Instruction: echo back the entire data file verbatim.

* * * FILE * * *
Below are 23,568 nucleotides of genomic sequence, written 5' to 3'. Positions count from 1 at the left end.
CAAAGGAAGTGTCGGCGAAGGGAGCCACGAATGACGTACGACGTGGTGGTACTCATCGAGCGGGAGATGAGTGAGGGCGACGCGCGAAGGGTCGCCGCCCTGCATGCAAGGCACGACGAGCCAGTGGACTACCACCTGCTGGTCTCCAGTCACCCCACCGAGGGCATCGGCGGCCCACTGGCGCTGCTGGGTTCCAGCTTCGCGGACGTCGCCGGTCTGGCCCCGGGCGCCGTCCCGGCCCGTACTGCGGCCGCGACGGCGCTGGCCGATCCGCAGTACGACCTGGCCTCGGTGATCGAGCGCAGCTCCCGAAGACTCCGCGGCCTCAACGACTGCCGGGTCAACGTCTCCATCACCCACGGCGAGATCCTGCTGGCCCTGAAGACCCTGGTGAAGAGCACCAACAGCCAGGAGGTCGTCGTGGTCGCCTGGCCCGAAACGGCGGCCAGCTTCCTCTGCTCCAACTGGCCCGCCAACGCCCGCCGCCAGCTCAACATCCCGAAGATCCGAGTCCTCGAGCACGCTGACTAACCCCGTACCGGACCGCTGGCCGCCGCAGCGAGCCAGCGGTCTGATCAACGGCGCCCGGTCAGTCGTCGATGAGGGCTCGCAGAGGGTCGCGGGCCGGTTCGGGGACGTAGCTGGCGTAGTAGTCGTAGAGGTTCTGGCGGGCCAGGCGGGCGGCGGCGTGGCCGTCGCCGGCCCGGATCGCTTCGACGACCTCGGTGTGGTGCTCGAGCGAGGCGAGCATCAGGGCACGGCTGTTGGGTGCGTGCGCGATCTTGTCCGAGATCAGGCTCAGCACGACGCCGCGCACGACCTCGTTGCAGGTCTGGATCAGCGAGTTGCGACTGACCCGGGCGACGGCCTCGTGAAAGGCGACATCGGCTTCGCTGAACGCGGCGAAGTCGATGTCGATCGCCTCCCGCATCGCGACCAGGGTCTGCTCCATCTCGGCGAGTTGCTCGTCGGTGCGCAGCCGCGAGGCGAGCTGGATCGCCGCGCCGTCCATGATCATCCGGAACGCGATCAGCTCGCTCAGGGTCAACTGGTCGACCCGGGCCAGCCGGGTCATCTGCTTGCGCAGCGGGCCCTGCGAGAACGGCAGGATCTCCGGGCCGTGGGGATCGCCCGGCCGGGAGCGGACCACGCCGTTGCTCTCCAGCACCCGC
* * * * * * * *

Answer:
Below are 23,568 nucleotides of genomic sequence, written 5' to 3'. Positions count from 1 at the left end.
CAAAGGAAGTGTCGGCGAAGGGAGCCACGAATGACGTACGACGTGGTGGTACTCATCGAGCGGGAGATGAGTGAGGGCGACGCGCGAAGGGTCGCCGCCCTGCATGCAAGGCACGACGAGCCAGTGGACTACCACCTGCTGGTCTCCAGTCACCCCACCGAGGGCATCGGCGGCCCACTGGCGCTGCTGGGTTCCAGCTTCGCGGACGTCGCCGGTCTGGCCCCGGGCGCCGTCCCGGCCCGTACTGCGGCCGCGACGGCGCTGGCCGATCCGCAGTACGACCTGGCCTCGGTGATCGAGCGCAGCTCCCGAAGACTCCGCGGCCTCAACGACTGCCGGGTCAACGTCTCCATCACCCACGGCGAGATCCTGCTGGCCCTGAAGACCCTGGTGAAGAGCACCAACAGCCAGGAGGTCGTCGTGGTCGCCTGGCCCGAAACGGCGGCCAGCTTCCTCTGCTCCAACTGGCCCGCCAACGCCCGCCGCCAGCTCAACATCCCGAAGATCCGAGTCCTCGAGCACGCTGACTAACCCCGTACCGGACCGCTGGCCGCCGCAGCGAGCCAGCGGTCTGATCAACGGCGCCCGGTCAGTCGTCGATGAGGGCTCGCAGAGGGTCGCGGGCCGGTTCGGGGACGTAGCTGGCGTAGTAGTCGTAGAGGTTCTGGCGGGCCAGGCGGGCGGCGGCGTGGCCGTCGCCGGCCCGGATCGCTTCGACGACCTCGGTGTGGTGCTCGAGCGAGGCGAGCATCAGGGCACGGCTGTTGGGTGCGTGCGCGATCTTGTCCGAGATCAGGCTCAGCACGACGCCGCGCACGACCTCGTTGCAGGTCTGGATCAGCGAGTTGCGACTGACCCGGGCGACGGCCTCGTGAAAGGCGACATCGGCTTCGCTGAACGCGGCGAAGTCGATGTCGATCGCCTCCCGCATCGCGACCAGGGTCTGCTCCATCTCGGCGAGTTGCTCGTCGGTGCGCAGCCGCGAGGCGAGCTGGATCGCCGCGCCGTCCATGATCATCCGGAACGCGATCAGCTCGCTCAGGGTCAACTGGTCGACCCGGGCCAGCCGGGTCATCTGCTTGCGCAGCGGGCCCTGCGAGAACGGCAGGATCTCCGGGCCGTGGGGATCGCCCGGCCGGGAGCGGACCACGCCGTTGCTCTCCAGCACCCGC